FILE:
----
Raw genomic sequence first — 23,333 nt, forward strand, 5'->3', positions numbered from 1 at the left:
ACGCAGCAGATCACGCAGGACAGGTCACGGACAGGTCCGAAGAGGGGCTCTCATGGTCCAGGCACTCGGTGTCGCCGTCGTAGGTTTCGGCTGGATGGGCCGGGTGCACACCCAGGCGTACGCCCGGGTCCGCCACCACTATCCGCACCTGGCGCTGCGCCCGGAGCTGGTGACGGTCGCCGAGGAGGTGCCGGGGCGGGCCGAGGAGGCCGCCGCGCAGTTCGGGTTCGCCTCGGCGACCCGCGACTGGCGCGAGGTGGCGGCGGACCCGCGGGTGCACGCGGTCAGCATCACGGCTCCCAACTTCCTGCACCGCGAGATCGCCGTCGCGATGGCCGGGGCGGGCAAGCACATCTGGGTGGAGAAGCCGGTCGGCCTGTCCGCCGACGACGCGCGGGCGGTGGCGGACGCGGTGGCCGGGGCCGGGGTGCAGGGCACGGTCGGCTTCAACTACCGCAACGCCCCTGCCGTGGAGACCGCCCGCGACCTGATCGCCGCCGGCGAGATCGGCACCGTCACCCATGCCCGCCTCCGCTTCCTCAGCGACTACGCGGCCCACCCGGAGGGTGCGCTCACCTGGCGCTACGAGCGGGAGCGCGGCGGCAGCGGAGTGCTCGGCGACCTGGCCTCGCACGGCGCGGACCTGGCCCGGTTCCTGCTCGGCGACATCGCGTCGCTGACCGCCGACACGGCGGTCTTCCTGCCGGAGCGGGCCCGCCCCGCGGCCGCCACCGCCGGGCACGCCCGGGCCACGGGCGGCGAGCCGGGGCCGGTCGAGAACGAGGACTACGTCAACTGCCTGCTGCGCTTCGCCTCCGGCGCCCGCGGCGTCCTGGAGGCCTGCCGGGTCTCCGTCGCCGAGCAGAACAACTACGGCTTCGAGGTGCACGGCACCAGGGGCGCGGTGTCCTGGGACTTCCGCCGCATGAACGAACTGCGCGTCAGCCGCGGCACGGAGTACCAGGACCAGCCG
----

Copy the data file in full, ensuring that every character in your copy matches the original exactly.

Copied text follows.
Raw genomic sequence first — 23,333 nt, forward strand, 5'->3', positions numbered from 1 at the left:
ACGCAGCAGATCACGCAGGACAGGTCACGGACAGGTCCGAAGAGGGGCTCTCATGGTCCAGGCACTCGGTGTCGCCGTCGTAGGTTTCGGCTGGATGGGCCGGGTGCACACCCAGGCGTACGCCCGGGTCCGCCACCACTATCCGCACCTGGCGCTGCGCCCGGAGCTGGTGACGGTCGCCGAGGAGGTGCCGGGGCGGGCCGAGGAGGCCGCCGCGCAGTTCGGGTTCGCCTCGGCGACCCGCGACTGGCGCGAGGTGGCGGCGGACCCGCGGGTGCACGCGGTCAGCATCACGGCTCCCAACTTCCTGCACCGCGAGATCGCCGTCGCGATGGCCGGGGCGGGCAAGCACATCTGGGTGGAGAAGCCGGTCGGCCTGTCCGCCGACGACGCGCGGGCGGTGGCGGACGCGGTGGCCGGGGCCGGGGTGCAGGGCACGGTCGGCTTCAACTACCGCAACGCCCCTGCCGTGGAGACCGCCCGCGACCTGATCGCCGCCGGCGAGATCGGCACCGTCACCCATGCCCGCCTCCGCTTCCTCAGCGACTACGCGGCCCACCCGGAGGGTGCGCTCACCTGGCGCTACGAGCGGGAGCGCGGCGGCAGCGGAGTGCTCGGCGACCTGGCCTCGCACGGCGCGGACCTGGCCCGGTTCCTGCTCGGCGACATCGCGTCGCTGACCGCCGACACGGCGGTCTTCCTGCCGGAGCGGGCCCGCCCCGCGGCCGCCACCGCCGGGCACGCCCGGGCCACGGGCGGCGAGCCGGGGCCGGTCGAGAACGAGGACTACGTCAACTGCCTGCTGCGCTTCGCCTCCGGCGCCCGCGGCGTCCTGGAGGCCTGCCGGGTCTCCGTCGCCGAGCAGAACAACTACGGCTTCGAGGTGCACGGCACCAGGGGCGCGGTGTCCTGGGACTTCCGCCGCATGAACGAACTGCGCGTCAGCCGCGGCACGGAGTACCAGGACCAGCCG